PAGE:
China to create own standards for cotton
System would give industry greater voice, protect its rights in global trade
China is set to release its own version of the Better Cotton Initiative standards soon, as it ramps up efforts to build its own brand of cotton to promote a comprehensive set of principles and criteria for offering high-quality products.
Through Zhongnong Guoji, a cotton service provider based in Beijing, the planned cotton program is set to build China's own industrial standards in a bid to foster high-quality development and promote digitalization of the whole cotton industry, according to Luo Yan, secretary-general of the Zhongnong Guoji-backed Xinjiang Digital Cotton Research Center.
"After years of living with pressure under BCI standards, we just want to build our own cotton brand to have a far greater say in the cotton and textile industry," said Luo, who also is participating in early preparation of the cotton project and recruiting of members in Xinjiang.
Experts said the BCI's current technical requirements, such as banning the use of certain pesticides that were prohibited in the Xinjiang Uygur autonomous region more than 30 years ago, are pretty low, and they mainly concern controlling cotton resources instead of certifying quality cotton.
They said it is time for China to set up its own standards rather than live with the current BCI standards.
According to Luo, the cotton program will mainly focus on improving production efficiency through digitalization, a fully traceable cotton production process, low-carbon production and high-quality cotton farming.
Zhongnong Guoji said it had gotten a start on the cotton program two years ago. This year, with the participation of China Fashion Association and the Ministry of Finance-backed Modern Seed Industry Development Fund, the company has completed the basic preliminary work and the three entities are working on a promotion agreement, standards formulation and the establishment of a digital research and development system.
"The first version of the future cotton standards will be released soon, and we will continue to work with the China Fashion Association and Modern Seed Development Fund to attract more cotton farmers and retail brands. We welcome all enterprises in the textile and apparel industry to join the program," Luo added. "Also, we're open to the possibility of establishing a company to promote the future cotton program and handle daily affairs."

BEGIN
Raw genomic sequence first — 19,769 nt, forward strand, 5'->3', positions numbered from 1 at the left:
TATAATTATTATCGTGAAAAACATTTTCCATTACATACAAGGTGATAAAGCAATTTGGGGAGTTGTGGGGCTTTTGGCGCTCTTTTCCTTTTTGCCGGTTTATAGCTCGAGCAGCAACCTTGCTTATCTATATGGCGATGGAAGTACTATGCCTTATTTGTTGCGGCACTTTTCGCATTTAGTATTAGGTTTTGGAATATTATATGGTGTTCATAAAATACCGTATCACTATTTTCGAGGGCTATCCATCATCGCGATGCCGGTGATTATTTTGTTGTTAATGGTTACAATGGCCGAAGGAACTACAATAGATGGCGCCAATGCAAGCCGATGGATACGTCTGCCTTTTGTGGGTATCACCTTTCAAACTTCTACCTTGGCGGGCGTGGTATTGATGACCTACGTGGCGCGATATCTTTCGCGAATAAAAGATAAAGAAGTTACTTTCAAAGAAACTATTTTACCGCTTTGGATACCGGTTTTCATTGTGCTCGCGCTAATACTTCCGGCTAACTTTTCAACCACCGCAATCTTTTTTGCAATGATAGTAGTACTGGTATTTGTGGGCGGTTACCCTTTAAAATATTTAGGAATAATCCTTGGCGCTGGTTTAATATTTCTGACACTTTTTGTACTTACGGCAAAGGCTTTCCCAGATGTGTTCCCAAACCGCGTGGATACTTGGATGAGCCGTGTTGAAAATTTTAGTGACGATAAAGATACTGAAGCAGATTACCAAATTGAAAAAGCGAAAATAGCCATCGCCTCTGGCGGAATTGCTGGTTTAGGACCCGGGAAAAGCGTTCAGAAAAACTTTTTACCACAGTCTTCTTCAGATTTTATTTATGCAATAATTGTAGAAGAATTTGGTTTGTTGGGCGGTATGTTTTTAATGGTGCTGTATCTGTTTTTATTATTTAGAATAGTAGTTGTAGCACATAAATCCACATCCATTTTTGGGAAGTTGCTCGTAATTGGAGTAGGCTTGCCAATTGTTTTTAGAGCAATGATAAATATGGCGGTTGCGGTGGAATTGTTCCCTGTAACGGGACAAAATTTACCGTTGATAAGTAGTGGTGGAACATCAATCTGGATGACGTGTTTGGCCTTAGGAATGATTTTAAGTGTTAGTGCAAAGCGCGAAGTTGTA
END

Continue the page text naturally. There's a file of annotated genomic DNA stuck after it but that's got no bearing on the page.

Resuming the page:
According to Luo, the program is poised to better serve the domestic market first, and it is hoped it will go global, empowering more market participants for the long run.
Founded in 2009, the Better Cotton Initiative is a Switzerland-based organization that sets the global standard for cotton industries and certifies cotton farms worldwide, representing around 22 percent of global cotton production in 2019.
Last year, the BCI announced that it would suspend cooperation with licensed farmers in Xinjiang during the 2020-21 cotton season over allegations of "forced labor".However, that statement has now been removed from the organization's website after the Chinese public's backlash over the boycott of Xinjiang cotton.
China is the world's second-largest cotton producer, and Xinjiang is the largest cotton-producing area in the country, according to China Grain Reserves Group.
Yang Shu, an associate professor at China Agricultural University, said building China's own cotton certification and standard system is key to strengthening China's cotton textile industrial chain, allowing the country to have a far greater say in the cotton textile industry and occupy a larger market share in the industrial chain.
"Factors such as labor rights, equality and environmental protection are playing an increasingly critical role in the international trade discourse system. Against that backdrop, we need to have a better understanding of the international business rules system, while protecting our rights through commercial and legal means," Yang noted.